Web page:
“City.ballet.” Season 2, Episode 3 Recap: The Man in Charge

Peter Martins has been ballet master in chief for more than 30 years at New York City Ballet. (He transferred from the Royal Danish Ballet after falling in love with the musical West Side Story.) Thirty years at the helm is pretty impressive, but what’s even more remarkable is his lack of ego in the studio. In this episode, we get to watch Martins mount a revival of his ballet Morgen (created in 2001) for NYCB’s 2014 Fall Gala. He is surprisingly cavalier about the original choreography. He encourages his dancers to make the steps their own and says that with dance, you can “fix” parts of your work down the road—unlike painters, who must content themselves with what ends up on the canvas once a painting is sold.

Martins in rehearsal for Morgen<morgen< em="">

My favorite part of the episode was Martins talking about how he worries over the dancers’ reactions to his choreography. He describes their poker faces as he goes over the steps with them, wishing he had more insight into whether they like the choreography for Morgen or not. Listening to the artistic director of New York City Ballet express his doubts reminds me that all choreographers—famous ballet makers or studio teachers or guest artists—share the same fears and face the same obstacles.

Click here to watch the full episode.

Teachers Trending
Photo by Yvonne M. Portra, courtesy Faulkner

It's a Wednesday in May, and 14 Stanford University advanced modern ­dance students are logged on to Zoom, each practicing a socially distanced duet with an imaginary person. "Think about the quality of their personality and the type of duet you might have," says their instructor Katie Faulkner, "but also their surface area and how you'd relate to them in space." Amid dorm rooms, living rooms, dining rooms and backyards, the dancers make do with cramped quarters and dodge furniture as they twist, curve, stretch and intertwine with their imaginary partners.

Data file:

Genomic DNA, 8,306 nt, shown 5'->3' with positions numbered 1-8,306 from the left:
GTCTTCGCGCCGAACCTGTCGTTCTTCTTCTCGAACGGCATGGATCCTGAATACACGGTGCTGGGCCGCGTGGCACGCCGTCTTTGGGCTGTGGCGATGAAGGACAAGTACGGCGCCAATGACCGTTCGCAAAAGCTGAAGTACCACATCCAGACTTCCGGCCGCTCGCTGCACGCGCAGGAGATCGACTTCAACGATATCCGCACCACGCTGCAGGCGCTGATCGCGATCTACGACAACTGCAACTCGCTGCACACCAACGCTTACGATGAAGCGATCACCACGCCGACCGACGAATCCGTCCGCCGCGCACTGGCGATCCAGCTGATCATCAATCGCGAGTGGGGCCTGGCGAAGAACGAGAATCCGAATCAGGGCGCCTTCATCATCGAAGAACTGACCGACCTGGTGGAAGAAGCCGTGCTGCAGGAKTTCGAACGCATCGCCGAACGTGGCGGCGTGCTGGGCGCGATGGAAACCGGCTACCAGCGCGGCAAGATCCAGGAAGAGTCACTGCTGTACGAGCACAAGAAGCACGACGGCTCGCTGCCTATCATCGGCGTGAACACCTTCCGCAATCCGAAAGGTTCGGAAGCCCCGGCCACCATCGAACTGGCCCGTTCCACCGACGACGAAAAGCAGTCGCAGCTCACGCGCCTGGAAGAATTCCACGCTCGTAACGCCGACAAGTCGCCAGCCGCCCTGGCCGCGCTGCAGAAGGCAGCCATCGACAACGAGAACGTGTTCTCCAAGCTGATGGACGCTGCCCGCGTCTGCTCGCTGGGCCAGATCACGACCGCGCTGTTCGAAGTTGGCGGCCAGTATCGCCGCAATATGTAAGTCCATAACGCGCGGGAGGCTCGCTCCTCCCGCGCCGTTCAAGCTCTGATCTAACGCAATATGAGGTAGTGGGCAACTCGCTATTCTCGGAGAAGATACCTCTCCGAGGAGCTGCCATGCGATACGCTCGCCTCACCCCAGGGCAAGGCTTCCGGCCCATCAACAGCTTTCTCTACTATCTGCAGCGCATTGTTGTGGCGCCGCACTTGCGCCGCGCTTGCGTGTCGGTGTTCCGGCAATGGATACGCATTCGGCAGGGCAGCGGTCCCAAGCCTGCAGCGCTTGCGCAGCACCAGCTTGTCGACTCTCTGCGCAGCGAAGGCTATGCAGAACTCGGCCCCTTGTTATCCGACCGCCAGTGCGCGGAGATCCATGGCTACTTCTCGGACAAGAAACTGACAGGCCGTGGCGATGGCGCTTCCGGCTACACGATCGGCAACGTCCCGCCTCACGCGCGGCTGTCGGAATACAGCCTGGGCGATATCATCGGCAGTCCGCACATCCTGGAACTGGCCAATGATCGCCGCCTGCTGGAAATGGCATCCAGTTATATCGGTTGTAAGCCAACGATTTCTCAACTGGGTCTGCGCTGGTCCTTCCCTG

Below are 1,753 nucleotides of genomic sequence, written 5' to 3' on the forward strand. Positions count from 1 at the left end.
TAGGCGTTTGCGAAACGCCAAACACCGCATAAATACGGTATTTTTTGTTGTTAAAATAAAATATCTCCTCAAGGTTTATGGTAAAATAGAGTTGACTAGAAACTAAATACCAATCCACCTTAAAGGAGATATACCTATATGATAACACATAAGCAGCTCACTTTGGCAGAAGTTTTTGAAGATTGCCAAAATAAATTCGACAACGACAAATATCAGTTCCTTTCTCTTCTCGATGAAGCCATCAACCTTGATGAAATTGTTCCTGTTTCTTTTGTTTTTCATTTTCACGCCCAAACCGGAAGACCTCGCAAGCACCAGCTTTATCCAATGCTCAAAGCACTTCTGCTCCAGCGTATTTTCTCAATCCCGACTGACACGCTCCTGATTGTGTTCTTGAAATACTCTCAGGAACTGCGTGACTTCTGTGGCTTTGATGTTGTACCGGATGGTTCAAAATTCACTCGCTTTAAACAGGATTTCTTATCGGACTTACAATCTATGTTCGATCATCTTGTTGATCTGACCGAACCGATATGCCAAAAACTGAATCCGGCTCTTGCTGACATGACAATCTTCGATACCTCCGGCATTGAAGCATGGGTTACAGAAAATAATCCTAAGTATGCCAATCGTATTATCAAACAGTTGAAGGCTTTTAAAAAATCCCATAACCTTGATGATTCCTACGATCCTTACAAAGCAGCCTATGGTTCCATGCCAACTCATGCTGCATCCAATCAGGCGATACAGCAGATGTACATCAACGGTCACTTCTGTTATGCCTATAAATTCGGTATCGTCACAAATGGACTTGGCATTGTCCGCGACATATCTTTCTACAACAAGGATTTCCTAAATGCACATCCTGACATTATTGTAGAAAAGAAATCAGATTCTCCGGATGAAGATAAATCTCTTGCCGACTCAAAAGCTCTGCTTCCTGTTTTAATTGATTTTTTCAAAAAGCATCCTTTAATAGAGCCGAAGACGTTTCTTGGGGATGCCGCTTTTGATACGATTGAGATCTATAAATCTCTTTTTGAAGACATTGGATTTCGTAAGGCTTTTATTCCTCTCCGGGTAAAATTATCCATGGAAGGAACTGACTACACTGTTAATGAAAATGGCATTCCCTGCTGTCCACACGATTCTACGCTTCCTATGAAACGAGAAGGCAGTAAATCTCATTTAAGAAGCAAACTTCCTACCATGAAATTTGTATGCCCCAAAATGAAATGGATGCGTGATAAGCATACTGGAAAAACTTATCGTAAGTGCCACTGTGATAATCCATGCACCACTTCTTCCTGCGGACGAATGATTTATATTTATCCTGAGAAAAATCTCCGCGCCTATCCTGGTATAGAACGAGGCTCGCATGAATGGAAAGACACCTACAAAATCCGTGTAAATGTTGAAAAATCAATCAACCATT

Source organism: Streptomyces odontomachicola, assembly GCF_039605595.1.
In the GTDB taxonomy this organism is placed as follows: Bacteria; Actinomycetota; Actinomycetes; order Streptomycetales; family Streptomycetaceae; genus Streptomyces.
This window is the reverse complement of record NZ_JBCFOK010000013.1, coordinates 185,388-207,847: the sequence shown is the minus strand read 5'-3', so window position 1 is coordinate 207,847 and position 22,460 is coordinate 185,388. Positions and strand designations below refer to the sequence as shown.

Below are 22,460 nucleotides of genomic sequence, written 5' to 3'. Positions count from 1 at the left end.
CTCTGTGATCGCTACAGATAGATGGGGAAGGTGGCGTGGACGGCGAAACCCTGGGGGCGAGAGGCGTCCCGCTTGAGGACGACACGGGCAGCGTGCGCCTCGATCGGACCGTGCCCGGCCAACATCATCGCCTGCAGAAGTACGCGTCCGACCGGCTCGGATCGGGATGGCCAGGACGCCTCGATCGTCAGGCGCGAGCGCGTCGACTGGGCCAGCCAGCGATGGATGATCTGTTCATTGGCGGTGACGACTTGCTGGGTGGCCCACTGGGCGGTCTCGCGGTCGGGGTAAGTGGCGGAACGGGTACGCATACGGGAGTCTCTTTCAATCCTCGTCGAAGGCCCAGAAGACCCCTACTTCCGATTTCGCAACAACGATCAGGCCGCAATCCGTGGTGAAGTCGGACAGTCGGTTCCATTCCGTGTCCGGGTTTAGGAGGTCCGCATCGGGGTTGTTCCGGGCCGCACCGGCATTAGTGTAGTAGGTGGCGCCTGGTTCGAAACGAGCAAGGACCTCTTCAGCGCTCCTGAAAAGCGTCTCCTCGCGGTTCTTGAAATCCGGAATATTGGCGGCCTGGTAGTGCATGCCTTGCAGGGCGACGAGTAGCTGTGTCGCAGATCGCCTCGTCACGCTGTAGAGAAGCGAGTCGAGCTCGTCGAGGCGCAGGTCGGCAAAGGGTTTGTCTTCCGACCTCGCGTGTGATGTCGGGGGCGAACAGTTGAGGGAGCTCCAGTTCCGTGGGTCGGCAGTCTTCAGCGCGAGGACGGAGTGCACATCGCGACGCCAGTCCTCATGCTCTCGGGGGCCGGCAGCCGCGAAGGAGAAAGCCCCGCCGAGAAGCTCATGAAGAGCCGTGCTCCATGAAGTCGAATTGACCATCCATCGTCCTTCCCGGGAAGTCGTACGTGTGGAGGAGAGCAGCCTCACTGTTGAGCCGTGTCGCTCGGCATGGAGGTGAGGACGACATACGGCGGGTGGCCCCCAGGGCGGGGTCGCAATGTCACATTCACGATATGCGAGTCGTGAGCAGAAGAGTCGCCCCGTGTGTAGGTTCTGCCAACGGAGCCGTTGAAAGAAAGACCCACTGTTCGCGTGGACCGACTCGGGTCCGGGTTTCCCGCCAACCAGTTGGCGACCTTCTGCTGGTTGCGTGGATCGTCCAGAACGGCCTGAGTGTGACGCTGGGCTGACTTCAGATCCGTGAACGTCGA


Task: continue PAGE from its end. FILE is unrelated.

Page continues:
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Securing the correct music licensing for your studio is an important step in creating a financially sound business. "Music licensing is something studio owners seem to either embrace or ignore completely," says Clint Salter, CEO and founder of the Dance Studio Owners Association. While it may seem like it's a situation in which it's easier to ask for forgiveness rather than permission—that is, to wait until you're approached by a music-rights organization before purchasing a license—Salter disagrees, citing Peloton, the exercise company that produces streaming at-home workouts. In February, Peloton settled a music-licensing suit with the National Music Publishers' Association out-of-court for an undisclosed amount. Originally, NMPA had sought $300 million in damages from Peloton. "It can get extremely expensive," says Salter. "It's not worth it for a studio to get caught up in that."

As you continue to explore a hybrid online/in-person version of your class schedule, it's crucial that your music licenses include coverage for livestreamed instruction—which comes with its own particular requirements. Here are some answers to frequently asked questions about music licensing—in both normal times and COVID times—as well as some safe music bets that won't pose any issues.

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A 2019 Dancewave training. Photo by Effy Grey, courtesy Dancewave

By now, most dance educators hopefully understand that they have a responsibility to address racism in the studio. But knowing that you need to be actively cultivating racial equity isn't the same thing as knowing how to do so.

Of course, there's no easy answer, and no perfect approach. As social justice advocate David King emphasized at a recent interactive webinar, "Cultivating Racial Equity in the Classroom," this work is never-ending. The event, hosted by Dancewave (which just launched a new racial-equity curriculum) was a good starting point, though, and offered some helpful takeaways for dance educators committed to racial justice.

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